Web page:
TAMPA — Ray Berry didn’t give a second thought to the homeless man who asked him and his four friends for change as they got out of his car outside a downtown Tampa restaurant.
His friends were visiting from his hometown of Virginia Beach, Va., for a birthday celebration. The Nov. 17 reunion’s good vibe ended on the way home when Berry’s car was lit up by the lights of a convenience store.
In foot-high letters, someone had etched the n-word on the hood of his 2015 Dodge Dart. The car doors and the trunk were also scratched.
Shame, anger and shock welled up in the 29-year-old. He thought of his daughter and his soon-to-be-born son.
"I felt empty and sad," Berry said. "I felt the sadness of not being able to protect them from this."
An academic adviser at the University of Tampa, Berry said he doesn’t have the estimated $2,400 to repair his car. His insurer told him his premiums will go up if he makes a claim.
So he started a GoFundMe page to both raise money for the repair and to raise awareness that black people still face overt racism. As of Tuesday night, he had raised about $1,600.
"I was not going to be shy about the fact I needed help financially, but from an emotional standpoint, too," he said. "I want people to know these things are still going on."
Berry is sure the vandalism was the work of the homeless man, who he said was white. He said he and his friends politely declined the man’s request for change. His friends recalled seeing the man hovering outside during the meal.
Because of the racial epithet, the vandalism could be classified as a hate crime, said Tampa Police Department spokesman Steve Hegarty.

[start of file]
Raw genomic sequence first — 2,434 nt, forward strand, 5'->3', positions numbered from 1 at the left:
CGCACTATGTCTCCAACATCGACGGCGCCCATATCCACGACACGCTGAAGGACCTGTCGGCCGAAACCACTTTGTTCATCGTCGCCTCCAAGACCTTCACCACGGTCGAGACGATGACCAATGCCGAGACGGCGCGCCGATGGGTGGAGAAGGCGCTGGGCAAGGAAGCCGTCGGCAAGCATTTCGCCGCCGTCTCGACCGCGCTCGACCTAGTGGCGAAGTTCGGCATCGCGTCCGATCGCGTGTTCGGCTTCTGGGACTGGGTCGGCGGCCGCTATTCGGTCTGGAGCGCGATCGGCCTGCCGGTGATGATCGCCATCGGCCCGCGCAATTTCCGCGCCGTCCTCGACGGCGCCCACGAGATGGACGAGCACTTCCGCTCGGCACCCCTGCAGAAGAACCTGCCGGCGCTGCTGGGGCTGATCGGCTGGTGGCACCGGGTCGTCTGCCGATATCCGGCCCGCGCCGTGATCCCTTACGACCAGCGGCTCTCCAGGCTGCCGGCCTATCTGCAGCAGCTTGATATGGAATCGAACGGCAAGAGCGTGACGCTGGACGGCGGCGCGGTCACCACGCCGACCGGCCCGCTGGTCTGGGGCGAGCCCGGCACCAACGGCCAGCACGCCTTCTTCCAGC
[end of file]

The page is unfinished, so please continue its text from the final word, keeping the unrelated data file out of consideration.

But an investigation has stalled after a review of a nearby hotel security camera footage failed to provide any evidence.
"It’s inactive unless there is some additional information," Hegarty said.
Berry’s GoFundMe page has attracted a number of commenters, most expressing their sadness at what he went through.
"It’s sad to see this kind of ugliness still going on. It makes my heart hurt," Debbie Presley wrote.
Not all are supportive, though.
"What kind of person starts a fundraiser every time something goes wrong in their life? Get off of welfare and find a job, beggars," Artyom Marennikov wrote.
Berry said no one is forced to donate, but he is grateful to those who have.
He said it’s the first time in his life that he has been the target of overt racism. And until he can pay for the repair, he has to continue driving a car daubed with a racial epithet every day.
"It’s a constant reminder of the pain that I experienced," Berry said. "He didn’t even know my name."
Contact Christopher O’Donnell at [email protected] or (813) 226-3446. Follow @codonnell_Times.
To donate, go to Berry’s GoFundMe page: http://bit.ly/2Av1UTd